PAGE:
Hahn said there was a little more certainty surrounding the Monroe cemetery.
"We knew that was there because it shows up on several different maps," he said. "We just didn’t know how big it was."
The area was heavily overgrown and shrouded by trees. Hahn suspects farmers knew it might have been a burial site so they didn't farm that portion of the land.
As they were clearing the shrubbery to peel back the top soil like they had at the Bruslie cemetery site, Hahn and his crew stumbled across a tombstone shrouded in leaves and dirt.
The name on the grave marker was M.K. Mitchell. Hambrick's research claims he was a black man who died at the age of 25.
"That's the only one we found, and it was out of place," Hahn said. "At some point it had been pushed down. So we don't know where it came from originally."
After pulling back the top soil, Hahn said they were able to define the boundaries of both cemeteries and estimate how many enslaved people where buried there by the number of burial shafts they discovered. They believe it could be as many as 1,000 people.
Chip McGimsey, director for the state's Division of Archaeology, calls the discovery a rare find, saying it is among the bigger burial grounds that have been found.
"Typically what you find are the small family plots where a family lived for a generation or two," he said. "It was important for Shell to know where the boundaries were because that defined where they were going to be able to develop and where they couldn’t."
McGimsey said there are state laws that apply to cemeteries defining how Shell could use the property on top of and immediately adjacent to the discoveries.
Shell has now cleared the land within the perceived boundaries of both cemeteries and installed markers that briefly explain their history, along with protective bollards and sitting benches.
Tremblay said Shell will allow descendants to visit the cemeteries through scheduled visits.
"It’s currently still agricultural land and adjacent to the refinery," he said. "It's not ideal for them to just drive back there any time they want."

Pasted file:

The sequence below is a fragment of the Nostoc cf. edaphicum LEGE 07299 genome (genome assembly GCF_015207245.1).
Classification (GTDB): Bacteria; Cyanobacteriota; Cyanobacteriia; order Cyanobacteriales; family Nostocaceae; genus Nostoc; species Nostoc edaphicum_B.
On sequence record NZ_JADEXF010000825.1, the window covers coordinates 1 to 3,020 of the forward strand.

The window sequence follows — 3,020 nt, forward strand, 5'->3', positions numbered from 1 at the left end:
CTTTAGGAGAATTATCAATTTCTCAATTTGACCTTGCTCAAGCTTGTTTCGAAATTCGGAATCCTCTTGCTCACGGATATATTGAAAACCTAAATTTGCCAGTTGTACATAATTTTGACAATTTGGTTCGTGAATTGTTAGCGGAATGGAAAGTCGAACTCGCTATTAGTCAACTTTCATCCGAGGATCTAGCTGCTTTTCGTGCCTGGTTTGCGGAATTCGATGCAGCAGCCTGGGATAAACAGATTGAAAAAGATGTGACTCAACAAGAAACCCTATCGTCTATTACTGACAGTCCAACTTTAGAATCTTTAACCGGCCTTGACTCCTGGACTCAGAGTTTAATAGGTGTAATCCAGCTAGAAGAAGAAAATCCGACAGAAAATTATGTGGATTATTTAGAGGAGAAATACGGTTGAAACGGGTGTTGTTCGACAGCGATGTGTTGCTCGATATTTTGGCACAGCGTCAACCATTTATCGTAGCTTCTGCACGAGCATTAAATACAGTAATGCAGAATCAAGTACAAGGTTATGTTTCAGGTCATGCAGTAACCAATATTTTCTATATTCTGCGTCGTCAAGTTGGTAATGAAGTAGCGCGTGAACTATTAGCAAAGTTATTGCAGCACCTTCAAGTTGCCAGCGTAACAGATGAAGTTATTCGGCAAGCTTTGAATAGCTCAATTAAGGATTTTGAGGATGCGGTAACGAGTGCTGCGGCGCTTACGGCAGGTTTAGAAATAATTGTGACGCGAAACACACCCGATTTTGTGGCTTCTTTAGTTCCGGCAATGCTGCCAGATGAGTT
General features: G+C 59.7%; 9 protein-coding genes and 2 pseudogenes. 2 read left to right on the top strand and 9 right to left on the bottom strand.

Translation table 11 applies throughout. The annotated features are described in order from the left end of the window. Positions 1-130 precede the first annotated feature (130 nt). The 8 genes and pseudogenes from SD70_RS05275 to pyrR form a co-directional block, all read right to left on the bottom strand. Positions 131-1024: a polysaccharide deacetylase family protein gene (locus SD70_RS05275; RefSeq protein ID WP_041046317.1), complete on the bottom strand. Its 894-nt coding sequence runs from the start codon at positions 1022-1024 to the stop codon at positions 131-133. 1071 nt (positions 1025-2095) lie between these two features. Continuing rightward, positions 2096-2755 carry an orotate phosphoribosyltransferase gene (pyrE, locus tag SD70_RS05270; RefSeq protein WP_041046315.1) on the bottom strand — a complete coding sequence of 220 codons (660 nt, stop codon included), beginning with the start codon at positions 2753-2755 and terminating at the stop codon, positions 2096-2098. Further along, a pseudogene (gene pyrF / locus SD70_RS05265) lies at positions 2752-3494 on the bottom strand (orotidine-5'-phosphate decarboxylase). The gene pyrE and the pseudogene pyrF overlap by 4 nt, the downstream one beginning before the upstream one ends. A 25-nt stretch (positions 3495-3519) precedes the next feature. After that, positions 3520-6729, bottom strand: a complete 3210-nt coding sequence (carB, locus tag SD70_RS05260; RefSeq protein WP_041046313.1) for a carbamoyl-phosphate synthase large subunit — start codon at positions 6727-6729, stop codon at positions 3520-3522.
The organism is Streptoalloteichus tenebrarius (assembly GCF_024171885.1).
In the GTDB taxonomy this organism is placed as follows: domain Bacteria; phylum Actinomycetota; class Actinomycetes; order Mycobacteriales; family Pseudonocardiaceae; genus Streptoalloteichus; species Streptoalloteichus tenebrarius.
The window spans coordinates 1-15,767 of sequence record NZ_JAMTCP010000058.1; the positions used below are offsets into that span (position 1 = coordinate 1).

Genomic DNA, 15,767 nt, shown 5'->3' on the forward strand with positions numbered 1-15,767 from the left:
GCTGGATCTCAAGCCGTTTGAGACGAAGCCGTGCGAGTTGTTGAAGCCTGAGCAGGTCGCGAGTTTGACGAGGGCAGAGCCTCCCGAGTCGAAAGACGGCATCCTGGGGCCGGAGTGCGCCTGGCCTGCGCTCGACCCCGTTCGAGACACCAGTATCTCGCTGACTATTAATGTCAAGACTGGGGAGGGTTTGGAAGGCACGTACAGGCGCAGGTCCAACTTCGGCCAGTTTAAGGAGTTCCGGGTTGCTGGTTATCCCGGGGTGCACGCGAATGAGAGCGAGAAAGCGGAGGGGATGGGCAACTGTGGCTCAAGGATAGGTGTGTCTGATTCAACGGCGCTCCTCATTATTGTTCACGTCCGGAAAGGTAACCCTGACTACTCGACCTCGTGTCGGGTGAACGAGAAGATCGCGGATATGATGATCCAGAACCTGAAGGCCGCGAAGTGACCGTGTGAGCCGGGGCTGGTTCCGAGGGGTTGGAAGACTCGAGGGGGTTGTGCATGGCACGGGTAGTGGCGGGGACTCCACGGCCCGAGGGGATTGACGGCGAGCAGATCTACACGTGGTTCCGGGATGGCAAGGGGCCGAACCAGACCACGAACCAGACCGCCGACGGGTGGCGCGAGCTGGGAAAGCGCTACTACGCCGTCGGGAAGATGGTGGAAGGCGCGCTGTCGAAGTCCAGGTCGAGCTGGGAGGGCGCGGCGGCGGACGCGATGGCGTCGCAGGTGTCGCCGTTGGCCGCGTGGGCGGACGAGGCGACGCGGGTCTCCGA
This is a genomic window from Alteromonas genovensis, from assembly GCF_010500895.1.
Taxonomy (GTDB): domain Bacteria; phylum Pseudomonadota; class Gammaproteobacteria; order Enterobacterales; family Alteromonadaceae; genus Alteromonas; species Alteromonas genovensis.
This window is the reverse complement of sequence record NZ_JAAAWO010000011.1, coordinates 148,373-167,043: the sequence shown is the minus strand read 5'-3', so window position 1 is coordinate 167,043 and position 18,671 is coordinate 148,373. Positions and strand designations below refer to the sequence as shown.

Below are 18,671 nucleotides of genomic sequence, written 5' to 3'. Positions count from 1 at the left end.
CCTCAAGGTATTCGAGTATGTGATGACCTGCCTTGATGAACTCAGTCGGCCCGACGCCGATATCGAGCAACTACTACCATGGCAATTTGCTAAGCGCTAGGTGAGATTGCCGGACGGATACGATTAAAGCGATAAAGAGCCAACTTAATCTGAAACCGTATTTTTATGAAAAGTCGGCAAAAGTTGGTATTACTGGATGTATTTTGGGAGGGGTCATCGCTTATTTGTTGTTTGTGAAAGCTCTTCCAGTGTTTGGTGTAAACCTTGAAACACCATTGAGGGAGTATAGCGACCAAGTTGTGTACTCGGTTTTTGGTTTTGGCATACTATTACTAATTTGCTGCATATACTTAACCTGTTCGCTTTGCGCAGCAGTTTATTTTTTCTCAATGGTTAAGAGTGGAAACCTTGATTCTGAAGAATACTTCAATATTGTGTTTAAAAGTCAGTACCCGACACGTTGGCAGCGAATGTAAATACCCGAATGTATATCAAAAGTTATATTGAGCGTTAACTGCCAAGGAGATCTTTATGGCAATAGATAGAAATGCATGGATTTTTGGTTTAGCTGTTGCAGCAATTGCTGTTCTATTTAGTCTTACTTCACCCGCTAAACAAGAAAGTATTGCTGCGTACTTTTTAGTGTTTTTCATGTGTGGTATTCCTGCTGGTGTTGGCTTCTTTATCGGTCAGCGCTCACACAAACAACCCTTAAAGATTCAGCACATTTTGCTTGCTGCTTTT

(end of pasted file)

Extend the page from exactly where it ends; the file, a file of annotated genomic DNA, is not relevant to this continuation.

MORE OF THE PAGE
New York retiree A.P. Tureaud Jr. is flying in to attend the March 24 dedication ceremony, which is being held on the lawn of the former Tezcuco Plantation near the refinery.
Tureaud's father, the New Orleans civil rights attorney A.P. Tureaud Sr., led the legal fight that forced the desegregation of New Orleans public schools. His white ancestors owned several of the other plantations that were once located on Shell's property. His black ancestors worked at those plantations.
"I think everyone has got to face up to the fact that we’re all in this together, and we need to collaborate and work together," Tureaud said. "If this were 1,200 white people buried somewhere, there would have been a cemetery there a long time ago."
"I think this is the beginning to show the collaboration between community activists and historical preservationists to really honor, celebrate, explore, preserve and educate about the true history of the development of the River Road and Gulf South," he said.
Hambrick and others in her coalition hope Shell's response will inspire similar actions by others within the industrial community and show the need for congressional action as well.
"I hope that there will one day be congressional legislation on a national level that will protect the African burial grounds of the formerly enslaved to the same level that there is protection for Native American burial grounds," she said.